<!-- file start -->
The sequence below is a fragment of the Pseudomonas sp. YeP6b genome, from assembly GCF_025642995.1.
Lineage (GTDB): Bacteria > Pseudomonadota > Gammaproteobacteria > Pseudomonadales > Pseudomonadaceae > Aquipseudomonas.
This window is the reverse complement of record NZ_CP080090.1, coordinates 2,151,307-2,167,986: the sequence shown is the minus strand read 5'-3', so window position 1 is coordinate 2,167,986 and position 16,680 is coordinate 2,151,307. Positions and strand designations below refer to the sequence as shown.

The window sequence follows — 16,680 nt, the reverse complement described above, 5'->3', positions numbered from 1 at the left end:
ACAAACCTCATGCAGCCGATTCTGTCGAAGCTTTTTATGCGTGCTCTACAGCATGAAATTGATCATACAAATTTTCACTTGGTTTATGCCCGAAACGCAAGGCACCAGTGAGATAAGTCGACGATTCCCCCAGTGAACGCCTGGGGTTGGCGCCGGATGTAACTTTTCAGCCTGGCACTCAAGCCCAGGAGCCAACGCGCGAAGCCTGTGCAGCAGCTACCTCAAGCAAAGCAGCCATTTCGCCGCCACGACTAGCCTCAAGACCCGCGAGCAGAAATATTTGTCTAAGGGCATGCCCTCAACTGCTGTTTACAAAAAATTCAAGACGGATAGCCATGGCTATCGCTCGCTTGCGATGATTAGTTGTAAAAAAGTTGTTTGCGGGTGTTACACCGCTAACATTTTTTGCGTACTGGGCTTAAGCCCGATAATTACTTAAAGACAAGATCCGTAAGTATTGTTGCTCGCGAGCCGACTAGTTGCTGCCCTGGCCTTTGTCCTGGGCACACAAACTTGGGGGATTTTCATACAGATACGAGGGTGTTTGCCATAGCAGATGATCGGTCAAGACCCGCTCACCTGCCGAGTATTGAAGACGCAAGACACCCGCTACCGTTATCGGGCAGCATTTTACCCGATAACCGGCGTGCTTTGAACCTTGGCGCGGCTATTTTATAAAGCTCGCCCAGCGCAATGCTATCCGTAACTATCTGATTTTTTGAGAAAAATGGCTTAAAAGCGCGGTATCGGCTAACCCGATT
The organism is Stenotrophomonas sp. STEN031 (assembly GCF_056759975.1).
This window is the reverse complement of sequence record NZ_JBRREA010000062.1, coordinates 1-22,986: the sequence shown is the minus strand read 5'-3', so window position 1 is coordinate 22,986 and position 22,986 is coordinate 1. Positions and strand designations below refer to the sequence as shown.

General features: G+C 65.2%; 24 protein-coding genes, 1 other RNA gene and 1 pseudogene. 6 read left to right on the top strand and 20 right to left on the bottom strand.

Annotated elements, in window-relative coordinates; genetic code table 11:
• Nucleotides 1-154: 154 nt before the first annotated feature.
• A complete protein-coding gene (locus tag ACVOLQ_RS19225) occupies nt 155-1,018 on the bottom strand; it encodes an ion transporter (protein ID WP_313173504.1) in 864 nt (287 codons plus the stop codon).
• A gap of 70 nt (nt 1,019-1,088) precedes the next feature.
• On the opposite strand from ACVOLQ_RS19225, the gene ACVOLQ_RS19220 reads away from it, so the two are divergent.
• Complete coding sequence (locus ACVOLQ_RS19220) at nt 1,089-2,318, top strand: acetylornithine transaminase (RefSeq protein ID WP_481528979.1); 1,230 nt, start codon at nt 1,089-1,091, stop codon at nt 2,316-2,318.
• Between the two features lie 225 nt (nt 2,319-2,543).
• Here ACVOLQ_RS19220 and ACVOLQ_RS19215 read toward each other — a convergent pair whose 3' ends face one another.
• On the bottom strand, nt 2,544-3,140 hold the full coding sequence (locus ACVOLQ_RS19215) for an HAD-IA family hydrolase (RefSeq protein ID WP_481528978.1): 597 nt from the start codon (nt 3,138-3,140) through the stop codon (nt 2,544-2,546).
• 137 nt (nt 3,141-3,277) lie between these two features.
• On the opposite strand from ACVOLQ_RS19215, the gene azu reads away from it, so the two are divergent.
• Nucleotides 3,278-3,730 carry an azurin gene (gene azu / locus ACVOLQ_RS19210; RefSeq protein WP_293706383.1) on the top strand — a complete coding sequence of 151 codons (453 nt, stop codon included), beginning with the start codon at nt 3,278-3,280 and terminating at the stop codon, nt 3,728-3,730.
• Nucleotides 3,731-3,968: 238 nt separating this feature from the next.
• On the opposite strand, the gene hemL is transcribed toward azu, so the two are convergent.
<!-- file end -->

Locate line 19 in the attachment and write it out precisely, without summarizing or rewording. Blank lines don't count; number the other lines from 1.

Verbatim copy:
• On the opposite strand from ACVOLQ_RS19215, the gene azu reads away from it, so the two are divergent.